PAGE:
Apple's enterprising iPhone

It only took a moment, but Apple's iPhone revelation showed some corporate stripes

It is hard to fathom Apple's fearsome addiction to secrets. Perhaps the marketing department is run by ex-KGB émigrés. How else to explain that only now, barely a fortnight before the launch of the company's most important new hardware for years, the company feels able to tell us that the iPhone will be able to run other people's software.

That announcement took up a tiny fraction of Steve Job's otherwise lacklustre keynote at his company's annual development conference. For Apple-watchers, more highly skilled than Kremlinologists at teasing every last quantum of meaning from the meanest hint, it was a brand-new bomber flying overhead the May Day parade. Apple has decided that the iPhone will speak Ajax.

Ajax — Asynchronous JavaScript and XML — is the native language of what, for lack of an accurate name, we must call Web 2.0 — not quite Esperanto, but good enough. Ajax combines most of the best bits of software as a service: thin-client computing, web standards and platform independence. Developers are well supported and, as Google has demonstrated, it can deliver exceptionally able applications. And it actually has a security model.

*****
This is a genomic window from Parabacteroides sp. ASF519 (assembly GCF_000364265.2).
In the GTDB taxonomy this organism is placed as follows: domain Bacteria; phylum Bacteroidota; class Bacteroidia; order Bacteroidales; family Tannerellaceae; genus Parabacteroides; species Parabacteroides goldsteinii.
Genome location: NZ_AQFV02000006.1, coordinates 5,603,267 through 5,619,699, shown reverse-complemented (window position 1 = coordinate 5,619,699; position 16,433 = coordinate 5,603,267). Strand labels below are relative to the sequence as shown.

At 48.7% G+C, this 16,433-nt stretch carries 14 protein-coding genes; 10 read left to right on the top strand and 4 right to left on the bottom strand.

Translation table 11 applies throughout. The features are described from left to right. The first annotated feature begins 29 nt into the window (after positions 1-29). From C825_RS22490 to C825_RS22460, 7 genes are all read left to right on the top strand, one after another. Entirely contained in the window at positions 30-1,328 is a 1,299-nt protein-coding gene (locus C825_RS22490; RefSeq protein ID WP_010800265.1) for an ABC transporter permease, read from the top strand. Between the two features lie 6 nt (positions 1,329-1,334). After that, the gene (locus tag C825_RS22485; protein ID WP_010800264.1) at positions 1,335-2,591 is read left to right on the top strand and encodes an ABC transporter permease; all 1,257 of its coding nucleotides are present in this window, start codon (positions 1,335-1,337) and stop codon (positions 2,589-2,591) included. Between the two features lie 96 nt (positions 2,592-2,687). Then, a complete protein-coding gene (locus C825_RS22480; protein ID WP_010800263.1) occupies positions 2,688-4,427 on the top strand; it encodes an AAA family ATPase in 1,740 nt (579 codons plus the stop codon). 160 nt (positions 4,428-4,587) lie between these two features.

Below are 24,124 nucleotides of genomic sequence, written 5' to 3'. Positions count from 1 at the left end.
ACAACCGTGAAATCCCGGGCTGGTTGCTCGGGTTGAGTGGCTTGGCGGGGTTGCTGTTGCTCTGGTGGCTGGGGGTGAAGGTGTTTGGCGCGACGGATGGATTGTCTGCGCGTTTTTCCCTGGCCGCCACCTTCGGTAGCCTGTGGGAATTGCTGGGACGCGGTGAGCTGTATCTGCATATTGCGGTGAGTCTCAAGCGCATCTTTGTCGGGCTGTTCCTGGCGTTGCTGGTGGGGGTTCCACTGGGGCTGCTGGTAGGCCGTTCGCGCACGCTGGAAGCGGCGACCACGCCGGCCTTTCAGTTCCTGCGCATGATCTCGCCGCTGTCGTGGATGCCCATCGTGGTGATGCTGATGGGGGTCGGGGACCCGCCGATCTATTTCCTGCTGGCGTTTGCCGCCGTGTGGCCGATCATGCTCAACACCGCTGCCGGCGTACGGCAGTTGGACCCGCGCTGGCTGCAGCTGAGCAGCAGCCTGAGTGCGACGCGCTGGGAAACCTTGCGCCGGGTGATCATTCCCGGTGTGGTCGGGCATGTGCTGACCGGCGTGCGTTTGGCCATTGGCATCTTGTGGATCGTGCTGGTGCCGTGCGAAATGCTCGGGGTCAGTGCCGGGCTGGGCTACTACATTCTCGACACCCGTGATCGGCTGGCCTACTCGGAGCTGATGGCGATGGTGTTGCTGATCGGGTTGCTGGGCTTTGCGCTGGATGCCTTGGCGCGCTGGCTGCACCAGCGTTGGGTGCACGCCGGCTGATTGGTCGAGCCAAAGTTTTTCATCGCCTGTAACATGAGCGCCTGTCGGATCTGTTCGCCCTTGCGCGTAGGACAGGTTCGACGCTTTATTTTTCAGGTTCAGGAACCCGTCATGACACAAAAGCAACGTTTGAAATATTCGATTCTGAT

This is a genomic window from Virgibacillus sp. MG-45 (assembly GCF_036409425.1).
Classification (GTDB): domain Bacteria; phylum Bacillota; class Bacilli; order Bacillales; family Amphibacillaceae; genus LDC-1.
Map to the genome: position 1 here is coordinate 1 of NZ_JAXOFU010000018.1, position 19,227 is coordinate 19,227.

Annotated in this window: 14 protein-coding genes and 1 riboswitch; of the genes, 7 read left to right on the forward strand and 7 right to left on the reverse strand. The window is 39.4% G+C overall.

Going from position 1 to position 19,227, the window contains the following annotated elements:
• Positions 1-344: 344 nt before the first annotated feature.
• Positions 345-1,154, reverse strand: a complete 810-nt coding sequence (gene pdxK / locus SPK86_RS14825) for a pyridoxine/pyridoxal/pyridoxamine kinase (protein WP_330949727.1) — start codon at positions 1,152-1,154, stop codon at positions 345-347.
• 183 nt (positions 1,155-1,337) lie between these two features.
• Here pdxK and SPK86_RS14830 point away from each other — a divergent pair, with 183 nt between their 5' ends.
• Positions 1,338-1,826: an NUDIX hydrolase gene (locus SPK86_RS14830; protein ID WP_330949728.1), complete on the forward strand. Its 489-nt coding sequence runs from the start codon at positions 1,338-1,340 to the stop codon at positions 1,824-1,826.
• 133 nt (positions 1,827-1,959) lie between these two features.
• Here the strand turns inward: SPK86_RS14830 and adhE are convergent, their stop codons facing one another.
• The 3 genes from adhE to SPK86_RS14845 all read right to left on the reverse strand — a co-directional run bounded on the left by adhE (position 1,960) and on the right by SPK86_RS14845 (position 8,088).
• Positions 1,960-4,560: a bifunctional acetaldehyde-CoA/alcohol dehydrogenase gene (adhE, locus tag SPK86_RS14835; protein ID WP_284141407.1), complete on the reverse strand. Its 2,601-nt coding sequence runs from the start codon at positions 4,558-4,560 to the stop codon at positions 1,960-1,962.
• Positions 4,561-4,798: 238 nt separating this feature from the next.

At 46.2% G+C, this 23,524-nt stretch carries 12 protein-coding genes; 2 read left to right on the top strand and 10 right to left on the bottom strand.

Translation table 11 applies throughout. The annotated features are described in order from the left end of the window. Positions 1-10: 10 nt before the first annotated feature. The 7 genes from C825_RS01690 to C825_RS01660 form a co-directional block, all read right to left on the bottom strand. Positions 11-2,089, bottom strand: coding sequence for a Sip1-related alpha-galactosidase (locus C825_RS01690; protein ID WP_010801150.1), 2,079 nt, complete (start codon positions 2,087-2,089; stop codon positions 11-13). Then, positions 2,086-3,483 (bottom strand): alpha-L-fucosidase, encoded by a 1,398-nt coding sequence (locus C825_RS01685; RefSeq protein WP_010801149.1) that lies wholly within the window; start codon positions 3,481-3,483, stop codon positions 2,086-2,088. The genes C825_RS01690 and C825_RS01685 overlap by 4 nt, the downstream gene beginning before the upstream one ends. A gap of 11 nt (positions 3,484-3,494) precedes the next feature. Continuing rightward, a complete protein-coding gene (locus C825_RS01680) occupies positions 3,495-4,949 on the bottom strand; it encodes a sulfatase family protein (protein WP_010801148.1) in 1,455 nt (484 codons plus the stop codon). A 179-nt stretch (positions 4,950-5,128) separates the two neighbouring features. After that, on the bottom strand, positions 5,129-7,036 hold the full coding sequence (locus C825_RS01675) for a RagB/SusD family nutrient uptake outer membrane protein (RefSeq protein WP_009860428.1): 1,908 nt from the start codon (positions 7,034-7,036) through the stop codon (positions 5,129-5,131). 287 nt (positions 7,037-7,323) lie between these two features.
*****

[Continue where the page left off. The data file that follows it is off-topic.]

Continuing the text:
By making this the core of the iPhone's extensibility, Apple has made that device a true Web 2.0 native. And, by running a business address book application on stage at the conference, the company is being as blatant as it ever is about what it sees happening next. Enterprises create Ajax applications, deploy them on their internal servers, and they just run on everything, from employees' home Macs and the grunts' desktop PCs to executive iPhones.

Ajax has its own limitations and foibles that complicate this paradise, but it's the most cogent future yet. By no means all the benefits accrue to Apple: if Ajax really becomes the default enterprise environment, then IT departments will be free to pick and choose fixed and mobile clients on cost, power, performance and reliability — largely ignoring OS issues. We'll be back in the golden age when the only platform was a wide choice of PC compatibles running DOS, with the small exceptions that there'll be no lock-in to any one company, we have development tools worthy of the name, and applications can be globally rolled out faster than it took to copy a floppy.

Like the bombers over the Kremlin, Apple's iPhone announcement isn't really about the hardware. It's about the balance of power, and who's got the most compelling vision of the future. As any secret society knows, propaganda works best when it's true — yet almost as well when you just can't tell. So don't celebrate yet. The wall will be down soon enough.



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